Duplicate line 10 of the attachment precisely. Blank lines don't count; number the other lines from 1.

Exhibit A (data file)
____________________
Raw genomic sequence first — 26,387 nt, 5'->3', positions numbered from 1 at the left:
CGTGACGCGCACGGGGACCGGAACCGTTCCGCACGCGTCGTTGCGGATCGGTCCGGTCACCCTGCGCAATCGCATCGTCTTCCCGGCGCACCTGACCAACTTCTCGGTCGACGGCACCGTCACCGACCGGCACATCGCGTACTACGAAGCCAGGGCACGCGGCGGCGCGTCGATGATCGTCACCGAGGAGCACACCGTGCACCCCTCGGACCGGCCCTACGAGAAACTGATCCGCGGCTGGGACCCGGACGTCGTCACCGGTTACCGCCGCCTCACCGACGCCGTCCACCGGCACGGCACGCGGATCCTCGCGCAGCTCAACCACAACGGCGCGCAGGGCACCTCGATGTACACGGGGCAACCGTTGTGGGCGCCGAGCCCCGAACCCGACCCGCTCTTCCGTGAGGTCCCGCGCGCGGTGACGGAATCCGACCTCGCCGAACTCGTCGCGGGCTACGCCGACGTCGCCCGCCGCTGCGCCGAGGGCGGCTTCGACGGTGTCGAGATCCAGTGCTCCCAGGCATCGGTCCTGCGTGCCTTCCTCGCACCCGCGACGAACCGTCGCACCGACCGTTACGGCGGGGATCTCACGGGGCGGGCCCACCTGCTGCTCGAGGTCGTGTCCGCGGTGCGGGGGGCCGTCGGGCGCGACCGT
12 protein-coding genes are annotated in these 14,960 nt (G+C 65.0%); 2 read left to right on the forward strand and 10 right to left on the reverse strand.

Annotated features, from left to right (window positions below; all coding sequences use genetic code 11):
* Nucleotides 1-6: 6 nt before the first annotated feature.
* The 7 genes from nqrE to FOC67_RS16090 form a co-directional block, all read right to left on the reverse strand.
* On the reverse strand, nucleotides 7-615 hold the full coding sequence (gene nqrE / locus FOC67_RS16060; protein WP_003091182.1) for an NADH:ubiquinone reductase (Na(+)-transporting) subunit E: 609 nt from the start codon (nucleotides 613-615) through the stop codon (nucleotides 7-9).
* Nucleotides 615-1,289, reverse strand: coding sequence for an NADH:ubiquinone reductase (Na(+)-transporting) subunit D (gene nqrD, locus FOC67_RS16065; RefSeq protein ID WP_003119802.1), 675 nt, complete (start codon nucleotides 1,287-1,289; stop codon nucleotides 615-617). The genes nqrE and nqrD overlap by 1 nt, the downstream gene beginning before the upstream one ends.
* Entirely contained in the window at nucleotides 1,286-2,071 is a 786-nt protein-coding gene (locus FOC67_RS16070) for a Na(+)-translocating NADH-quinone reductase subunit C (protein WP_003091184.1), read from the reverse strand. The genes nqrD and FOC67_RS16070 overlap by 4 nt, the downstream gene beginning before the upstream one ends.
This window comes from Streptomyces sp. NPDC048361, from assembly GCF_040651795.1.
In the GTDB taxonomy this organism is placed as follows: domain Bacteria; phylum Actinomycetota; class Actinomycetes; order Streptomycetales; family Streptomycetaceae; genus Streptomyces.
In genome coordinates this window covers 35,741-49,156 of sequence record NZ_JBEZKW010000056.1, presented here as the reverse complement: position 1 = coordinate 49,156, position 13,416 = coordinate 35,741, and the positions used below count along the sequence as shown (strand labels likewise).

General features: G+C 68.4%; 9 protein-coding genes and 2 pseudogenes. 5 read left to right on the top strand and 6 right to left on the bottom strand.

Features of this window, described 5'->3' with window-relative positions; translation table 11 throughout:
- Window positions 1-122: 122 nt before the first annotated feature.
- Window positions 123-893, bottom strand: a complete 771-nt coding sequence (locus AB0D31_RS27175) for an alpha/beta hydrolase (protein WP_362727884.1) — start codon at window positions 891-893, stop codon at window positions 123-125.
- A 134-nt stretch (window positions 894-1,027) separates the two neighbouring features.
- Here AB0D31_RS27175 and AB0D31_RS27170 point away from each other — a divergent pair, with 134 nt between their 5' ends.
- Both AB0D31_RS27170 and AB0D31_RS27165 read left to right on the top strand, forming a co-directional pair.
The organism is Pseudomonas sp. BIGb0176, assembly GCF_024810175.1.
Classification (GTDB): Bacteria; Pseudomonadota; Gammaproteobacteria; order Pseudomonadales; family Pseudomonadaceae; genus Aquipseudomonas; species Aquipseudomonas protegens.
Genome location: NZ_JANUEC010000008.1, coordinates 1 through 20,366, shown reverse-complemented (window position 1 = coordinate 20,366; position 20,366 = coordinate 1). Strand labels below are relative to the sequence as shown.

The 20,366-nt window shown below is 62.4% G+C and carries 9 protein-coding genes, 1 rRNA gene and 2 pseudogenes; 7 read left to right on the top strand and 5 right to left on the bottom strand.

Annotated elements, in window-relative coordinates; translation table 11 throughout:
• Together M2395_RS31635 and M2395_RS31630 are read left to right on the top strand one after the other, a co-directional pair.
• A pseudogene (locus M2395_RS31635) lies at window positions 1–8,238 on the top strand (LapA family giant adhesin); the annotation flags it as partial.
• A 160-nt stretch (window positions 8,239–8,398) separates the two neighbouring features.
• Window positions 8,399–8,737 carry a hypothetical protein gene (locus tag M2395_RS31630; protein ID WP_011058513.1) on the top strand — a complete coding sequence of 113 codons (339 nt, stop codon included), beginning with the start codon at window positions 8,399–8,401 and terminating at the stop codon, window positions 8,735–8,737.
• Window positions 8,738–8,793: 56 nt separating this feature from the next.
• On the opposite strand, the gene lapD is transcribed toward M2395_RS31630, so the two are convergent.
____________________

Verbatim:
This window comes from Streptomyces sp. NPDC048361, from assembly GCF_040651795.1.